Should You Cut Your Hair At Home? 5 Top Hairstylists Weigh In
This is Winging It, where we're helping you master your favorite salon treatments and looks without having to leave the house.
With salons across the country closed indefinitely to encourage social distancing in an effort to stop of the spread of COVID-19, the only way to get rid of annoying split ends and grown-out bangs are by cutting them yourself. But even if you're not feeling reckless enough to give yourself a dramatic quarantine haircut, think twice before you pick up a pair of scissors and start trimming the ends of your hair.
"A good pair of sheers is like $1000, so if you’re using kitchen or paper scissors, you’re not honoring what your hair needs, which is good tools and technique," says Jon Reyman celebrity hairstylist and founder of Spoke & Weal.
What's happening outside the walls of your apartment might seem more important than what your hair looks like. But, when life seems uncertain, a good cut or style can completely change your outlook, giving you a sense of control when everything feels uncertain. And let's face it: we could all use some positivity right now.
So, what should you do if your hair is starting to look just meh while stuck at home during quarantine? We asked a handful of top hairstylists.
So, I Really Shouldn't Cut My Hair?
Stylists across the board agree that you shouldn't try to cut your own hair at home. "Now is the time to leave your hair alone," says Yusef, hairstylist to Rihanna.
"If you mess anything up, it can take the longest time to correct," says Cristina Bosque, senior hairstylist at Rita Hazan. "Your stylist might have to go shorter than you want when you finally get back into their chair."
That being said, Reyman gets the need to cut bangs that are long enough to poke you in the eyes. "Point cut into the bangs and don't cut them blunt because a blunt line is hard to soften." he says. Point cutting is where the scissors are held vertically to cut into the ends of the hair. But if you don't feel confident enough to cut your own bangs, pin them back with bobby pins to get them off of your face until salons reopen.
Go Hard On Hair Treatments
Instead of going for a cut, use this time at home to repair your hair from heat damaging and styling. The right hair treatments will add moisture back into the hair and restore it, which will make split ends look less obvious.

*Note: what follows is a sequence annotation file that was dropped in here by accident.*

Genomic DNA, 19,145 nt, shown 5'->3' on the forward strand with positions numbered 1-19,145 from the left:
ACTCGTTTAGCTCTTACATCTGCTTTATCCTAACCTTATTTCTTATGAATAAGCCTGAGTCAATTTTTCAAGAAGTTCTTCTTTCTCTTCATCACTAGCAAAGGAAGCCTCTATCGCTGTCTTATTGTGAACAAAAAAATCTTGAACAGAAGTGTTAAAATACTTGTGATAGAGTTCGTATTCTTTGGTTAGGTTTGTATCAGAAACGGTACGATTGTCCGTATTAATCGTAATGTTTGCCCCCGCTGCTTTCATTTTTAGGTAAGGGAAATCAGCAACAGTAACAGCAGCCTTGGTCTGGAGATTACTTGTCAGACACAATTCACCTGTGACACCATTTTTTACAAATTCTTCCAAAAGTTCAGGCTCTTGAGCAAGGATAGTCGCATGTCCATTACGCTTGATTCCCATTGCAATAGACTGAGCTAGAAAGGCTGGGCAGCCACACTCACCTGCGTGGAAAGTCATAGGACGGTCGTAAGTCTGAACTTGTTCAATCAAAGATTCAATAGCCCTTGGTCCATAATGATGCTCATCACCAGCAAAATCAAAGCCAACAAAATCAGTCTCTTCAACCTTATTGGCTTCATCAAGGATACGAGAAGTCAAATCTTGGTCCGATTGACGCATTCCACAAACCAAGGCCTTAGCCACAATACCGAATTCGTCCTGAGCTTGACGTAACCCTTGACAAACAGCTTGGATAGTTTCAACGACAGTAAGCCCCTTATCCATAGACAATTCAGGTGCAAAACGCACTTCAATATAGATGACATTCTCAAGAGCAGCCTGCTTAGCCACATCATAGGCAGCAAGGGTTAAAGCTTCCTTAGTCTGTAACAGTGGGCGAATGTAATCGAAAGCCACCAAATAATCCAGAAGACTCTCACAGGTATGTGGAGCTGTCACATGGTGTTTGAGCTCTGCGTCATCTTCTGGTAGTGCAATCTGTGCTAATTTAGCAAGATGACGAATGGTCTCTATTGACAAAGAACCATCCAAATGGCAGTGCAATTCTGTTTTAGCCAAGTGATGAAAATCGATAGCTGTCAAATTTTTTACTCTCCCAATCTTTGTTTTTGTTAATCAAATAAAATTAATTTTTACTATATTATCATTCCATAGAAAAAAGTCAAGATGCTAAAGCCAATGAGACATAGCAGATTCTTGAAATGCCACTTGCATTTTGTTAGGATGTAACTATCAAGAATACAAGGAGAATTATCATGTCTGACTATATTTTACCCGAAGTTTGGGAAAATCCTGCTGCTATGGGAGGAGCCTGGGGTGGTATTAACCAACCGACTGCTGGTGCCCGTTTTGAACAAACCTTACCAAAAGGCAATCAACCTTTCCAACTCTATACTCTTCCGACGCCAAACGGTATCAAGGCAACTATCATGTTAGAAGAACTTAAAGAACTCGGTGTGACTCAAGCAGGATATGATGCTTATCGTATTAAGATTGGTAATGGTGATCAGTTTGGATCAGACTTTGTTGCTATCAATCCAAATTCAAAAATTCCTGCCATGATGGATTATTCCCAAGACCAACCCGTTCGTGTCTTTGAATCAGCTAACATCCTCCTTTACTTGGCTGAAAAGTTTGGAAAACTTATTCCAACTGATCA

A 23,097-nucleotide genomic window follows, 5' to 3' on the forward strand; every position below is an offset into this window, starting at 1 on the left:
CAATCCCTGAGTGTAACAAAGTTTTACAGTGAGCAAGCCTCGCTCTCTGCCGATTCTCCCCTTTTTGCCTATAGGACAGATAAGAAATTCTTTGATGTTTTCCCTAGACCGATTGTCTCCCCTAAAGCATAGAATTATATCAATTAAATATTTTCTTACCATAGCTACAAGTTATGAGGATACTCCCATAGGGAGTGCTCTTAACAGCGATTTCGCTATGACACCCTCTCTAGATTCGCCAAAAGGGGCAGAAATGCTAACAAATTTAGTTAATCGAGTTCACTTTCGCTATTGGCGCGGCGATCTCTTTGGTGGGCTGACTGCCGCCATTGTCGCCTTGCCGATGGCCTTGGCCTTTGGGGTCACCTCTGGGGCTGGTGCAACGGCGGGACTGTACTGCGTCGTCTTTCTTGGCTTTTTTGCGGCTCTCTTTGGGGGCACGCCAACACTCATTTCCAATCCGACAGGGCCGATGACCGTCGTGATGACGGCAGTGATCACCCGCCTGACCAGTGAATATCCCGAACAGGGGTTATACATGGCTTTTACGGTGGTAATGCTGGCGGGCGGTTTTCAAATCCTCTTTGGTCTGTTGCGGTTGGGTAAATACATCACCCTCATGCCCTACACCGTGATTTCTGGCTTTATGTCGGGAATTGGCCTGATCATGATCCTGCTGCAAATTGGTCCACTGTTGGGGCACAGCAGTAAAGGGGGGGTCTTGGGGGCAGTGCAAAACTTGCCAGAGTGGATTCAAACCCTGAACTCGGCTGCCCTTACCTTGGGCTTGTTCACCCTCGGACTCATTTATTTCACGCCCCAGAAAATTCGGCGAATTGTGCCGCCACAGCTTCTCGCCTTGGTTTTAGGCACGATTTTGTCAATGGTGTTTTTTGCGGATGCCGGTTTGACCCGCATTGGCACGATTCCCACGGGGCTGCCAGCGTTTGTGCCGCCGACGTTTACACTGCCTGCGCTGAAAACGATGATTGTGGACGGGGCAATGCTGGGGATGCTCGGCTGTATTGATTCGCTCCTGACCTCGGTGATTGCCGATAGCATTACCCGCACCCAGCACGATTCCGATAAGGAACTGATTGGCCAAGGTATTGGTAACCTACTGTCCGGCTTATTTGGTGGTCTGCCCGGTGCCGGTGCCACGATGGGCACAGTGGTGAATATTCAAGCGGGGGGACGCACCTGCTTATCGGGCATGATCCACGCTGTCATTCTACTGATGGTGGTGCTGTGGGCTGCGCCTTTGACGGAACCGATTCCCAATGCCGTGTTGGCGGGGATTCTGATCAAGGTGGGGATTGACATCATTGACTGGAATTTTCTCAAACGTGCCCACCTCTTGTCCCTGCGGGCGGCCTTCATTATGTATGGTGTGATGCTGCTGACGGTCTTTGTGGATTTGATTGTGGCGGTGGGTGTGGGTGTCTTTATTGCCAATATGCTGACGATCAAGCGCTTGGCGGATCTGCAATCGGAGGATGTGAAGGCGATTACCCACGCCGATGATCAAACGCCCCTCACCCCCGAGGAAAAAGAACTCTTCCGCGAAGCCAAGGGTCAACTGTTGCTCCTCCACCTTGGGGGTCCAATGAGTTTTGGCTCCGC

"One of the reasons you get a haircut is that you want to manage the damage on the hair," says Reyman. "Instead of cutting the split ends off, repair them." He's a fan of Khairpep, a leave-in mask formulated with peptides that re-glue broken hair bonds together, as well as Olaplex No.3 Hair Perfector, a favorite treatment among stylists and celebrities.
An alternative plan of attack is focusing on color and shine-boosting treatments. By enhancing your current hair color, your entire look will feel — not to mention look — like you recently had your hair done at a salon. "The Rita Hazan Ultimate Shine Gloss is great to use in the shower, after shampoo and before conditioner," says Bosque.
A color-depositing hair mask like Garnier Nutrisse Color Reviver 5 Minute Nourishing Color Mask will also revive dull, faded hair color. "You can put it all over and it's going to refresh your color," says Nikki Lee, celebrity hairstylist and co-founder of Nine Zero One Salon. "It won't shift your root, but it'll get you shine and some pigmented color on there just to make you feel better."
Shampoo With Caution
"Along with the temperature of shower water, the minerals and heavy metals built up from water can leave build up on your hair and make it look brassy," Lee explains. She recommends adding a filter to your shower head to purify the water.
Another option is adding a treatment that reverses water damage into your haircare routine. Reyman likes Aquis 01 Prime Water Defense PreWash. The pre-shower spray prevents hair from swelling and stretching when its wet, which can lead to frizz and breakage.